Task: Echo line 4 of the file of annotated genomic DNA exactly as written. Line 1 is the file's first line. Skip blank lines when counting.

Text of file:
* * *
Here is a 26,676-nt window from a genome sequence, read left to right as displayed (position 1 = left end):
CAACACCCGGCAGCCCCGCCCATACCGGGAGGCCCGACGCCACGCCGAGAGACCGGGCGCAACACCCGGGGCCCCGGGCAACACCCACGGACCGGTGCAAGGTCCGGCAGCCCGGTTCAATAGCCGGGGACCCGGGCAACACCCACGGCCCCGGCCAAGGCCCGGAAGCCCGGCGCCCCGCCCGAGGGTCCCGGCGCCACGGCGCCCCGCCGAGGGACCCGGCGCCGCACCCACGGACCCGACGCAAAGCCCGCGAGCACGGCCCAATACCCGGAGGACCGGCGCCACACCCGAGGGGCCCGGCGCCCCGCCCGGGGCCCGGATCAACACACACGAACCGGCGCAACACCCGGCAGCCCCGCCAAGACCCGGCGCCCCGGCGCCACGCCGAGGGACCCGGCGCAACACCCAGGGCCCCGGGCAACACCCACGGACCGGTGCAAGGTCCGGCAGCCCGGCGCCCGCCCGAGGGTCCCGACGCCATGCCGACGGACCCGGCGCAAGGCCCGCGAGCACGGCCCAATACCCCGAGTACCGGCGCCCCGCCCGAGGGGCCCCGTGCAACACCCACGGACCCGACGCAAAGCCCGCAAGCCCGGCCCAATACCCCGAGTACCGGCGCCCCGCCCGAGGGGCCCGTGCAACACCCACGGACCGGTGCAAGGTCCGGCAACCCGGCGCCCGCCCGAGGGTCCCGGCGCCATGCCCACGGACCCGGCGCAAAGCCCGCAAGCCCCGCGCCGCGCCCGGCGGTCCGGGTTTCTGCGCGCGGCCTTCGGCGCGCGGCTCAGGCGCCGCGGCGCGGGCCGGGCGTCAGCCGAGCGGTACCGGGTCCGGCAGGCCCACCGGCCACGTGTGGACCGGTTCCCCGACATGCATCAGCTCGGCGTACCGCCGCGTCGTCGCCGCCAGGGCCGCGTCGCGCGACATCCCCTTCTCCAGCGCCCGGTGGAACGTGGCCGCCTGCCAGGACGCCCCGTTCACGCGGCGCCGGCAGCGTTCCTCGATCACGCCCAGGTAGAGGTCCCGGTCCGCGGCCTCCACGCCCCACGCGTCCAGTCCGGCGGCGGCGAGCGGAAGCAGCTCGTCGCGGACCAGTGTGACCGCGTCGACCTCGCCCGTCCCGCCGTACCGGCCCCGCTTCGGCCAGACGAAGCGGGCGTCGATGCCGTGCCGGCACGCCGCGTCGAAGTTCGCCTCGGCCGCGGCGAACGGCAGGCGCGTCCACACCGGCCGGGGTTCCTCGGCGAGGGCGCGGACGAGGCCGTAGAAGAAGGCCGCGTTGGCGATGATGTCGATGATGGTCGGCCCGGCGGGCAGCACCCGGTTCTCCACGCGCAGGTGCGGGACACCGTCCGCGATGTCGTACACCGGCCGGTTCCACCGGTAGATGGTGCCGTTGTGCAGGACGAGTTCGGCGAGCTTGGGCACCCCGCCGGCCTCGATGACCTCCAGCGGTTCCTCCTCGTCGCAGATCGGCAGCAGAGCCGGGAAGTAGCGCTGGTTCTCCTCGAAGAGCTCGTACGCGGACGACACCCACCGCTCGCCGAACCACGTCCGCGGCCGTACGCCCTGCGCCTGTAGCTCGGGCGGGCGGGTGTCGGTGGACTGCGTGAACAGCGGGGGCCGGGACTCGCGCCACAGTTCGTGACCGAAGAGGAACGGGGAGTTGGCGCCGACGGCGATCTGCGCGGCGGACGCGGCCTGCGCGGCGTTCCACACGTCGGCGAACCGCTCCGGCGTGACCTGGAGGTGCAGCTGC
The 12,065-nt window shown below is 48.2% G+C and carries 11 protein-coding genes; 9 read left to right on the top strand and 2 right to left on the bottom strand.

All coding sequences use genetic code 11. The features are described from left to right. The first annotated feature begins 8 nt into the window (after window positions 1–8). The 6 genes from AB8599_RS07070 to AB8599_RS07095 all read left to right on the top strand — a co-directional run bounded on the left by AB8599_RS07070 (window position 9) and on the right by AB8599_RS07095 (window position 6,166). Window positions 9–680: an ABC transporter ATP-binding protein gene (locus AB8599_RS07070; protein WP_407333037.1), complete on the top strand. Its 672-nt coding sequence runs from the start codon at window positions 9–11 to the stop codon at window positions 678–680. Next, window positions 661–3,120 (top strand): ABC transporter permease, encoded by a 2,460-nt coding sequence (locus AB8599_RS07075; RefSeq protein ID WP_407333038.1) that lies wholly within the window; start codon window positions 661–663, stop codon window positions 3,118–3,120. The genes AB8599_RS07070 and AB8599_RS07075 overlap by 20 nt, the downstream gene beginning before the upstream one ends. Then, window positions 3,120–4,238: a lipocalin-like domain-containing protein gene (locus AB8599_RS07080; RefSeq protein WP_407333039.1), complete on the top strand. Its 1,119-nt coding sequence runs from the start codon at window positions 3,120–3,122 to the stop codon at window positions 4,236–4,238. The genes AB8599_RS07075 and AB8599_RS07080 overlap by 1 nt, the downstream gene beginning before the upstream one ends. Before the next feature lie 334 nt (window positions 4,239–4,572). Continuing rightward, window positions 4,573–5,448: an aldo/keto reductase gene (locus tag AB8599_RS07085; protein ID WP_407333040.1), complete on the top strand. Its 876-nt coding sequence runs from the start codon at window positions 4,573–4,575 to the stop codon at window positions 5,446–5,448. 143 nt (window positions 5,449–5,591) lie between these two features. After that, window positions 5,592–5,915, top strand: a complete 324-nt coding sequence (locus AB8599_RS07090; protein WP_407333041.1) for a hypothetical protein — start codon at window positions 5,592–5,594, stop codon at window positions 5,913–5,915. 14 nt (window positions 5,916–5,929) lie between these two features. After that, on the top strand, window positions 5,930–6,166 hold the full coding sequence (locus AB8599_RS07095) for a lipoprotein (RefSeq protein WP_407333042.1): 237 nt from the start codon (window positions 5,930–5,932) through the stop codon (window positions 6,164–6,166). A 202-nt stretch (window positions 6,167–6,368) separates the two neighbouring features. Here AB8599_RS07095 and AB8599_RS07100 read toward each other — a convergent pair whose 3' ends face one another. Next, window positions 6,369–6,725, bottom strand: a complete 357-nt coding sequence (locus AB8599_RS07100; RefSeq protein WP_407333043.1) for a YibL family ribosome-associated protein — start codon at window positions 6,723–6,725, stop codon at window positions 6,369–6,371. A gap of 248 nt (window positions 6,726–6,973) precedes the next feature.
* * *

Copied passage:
All coding sequences use genetic code 11. The features are described from left to right. The first annotated feature begins 8 nt into the window (after window positions 1–8). The 6 genes from AB8599_RS07070 to AB8599_RS07095 all read left to right on the top strand — a co-directional run bounded on the left by AB8599_RS07070 (window position 9) and on the right by AB8599_RS07095 (window position 6,166). Window positions 9–680: an ABC transporter ATP-binding protein gene (locus AB8599_RS07070; protein WP_407333037.1), complete on the top strand. Its 672-nt coding sequence runs from the start codon at window positions 9–11 to the stop codon at window positions 678–680. Next, window positions 661–3,120 (top strand): ABC transporter permease, encoded by a 2,460-nt coding sequence (locus AB8599_RS07075; RefSeq protein ID WP_407333038.1) that lies wholly within the window; start codon window positions 661–663, stop codon window positions 3,118–3,120. The genes AB8599_RS07070 and AB8599_RS07075 overlap by 20 nt, the downstream gene beginning before the upstream one ends. Then, window positions 3,120–4,238: a lipocalin-like domain-containing protein gene (locus AB8599_RS07080; RefSeq protein WP_407333039.1), complete on the top strand. Its 1,119-nt coding sequence runs from the start codon at window positions 3,120–3,122 to the stop codon at window positions 4,236–4,238. The genes AB8599_RS07075 and AB8599_RS07080 overlap by 1 nt, the downstream gene beginning before the upstream one ends. Before the next feature lie 334 nt (window positions 4,239–4,572). Continuing rightward, window positions 4,573–5,448: an aldo/keto reductase gene (locus tag AB8599_RS07085; protein ID WP_407333040.1), complete on the top strand. Its 876-nt coding sequence runs from the start codon at window positions 4,573–4,575 to the stop codon at window positions 5,446–5,448. 143 nt (window positions 5,449–5,591) lie between these two features. After that, window positions 5,592–5,915, top strand: a complete 324-nt coding sequence (locus AB8599_RS07090; protein WP_407333041.1) for a hypothetical protein — start codon at window positions 5,592–5,594, stop codon at window positions 5,913–5,915. 14 nt (window positions 5,916–5,929) lie between these two features. After that, on the top strand, window positions 5,930–6,166 hold the full coding sequence (locus AB8599_RS07095) for a lipoprotein (RefSeq protein WP_407333042.1): 237 nt from the start codon (window positions 5,930–5,932) through the stop codon (window positions 6,164–6,166). A 202-nt stretch (window positions 6,167–6,368) separates the two neighbouring features. Here AB8599_RS07095 and AB8599_RS07100 read toward each other — a convergent pair whose 3' ends face one another. Next, window positions 6,369–6,725, bottom strand: a complete 357-nt coding sequence (locus AB8599_RS07100; RefSeq protein WP_407333043.1) for a YibL family ribosome-associated protein — start codon at window positions 6,723–6,725, stop codon at window positions 6,369–6,371. A gap of 248 nt (window positions 6,726–6,973) precedes the next feature.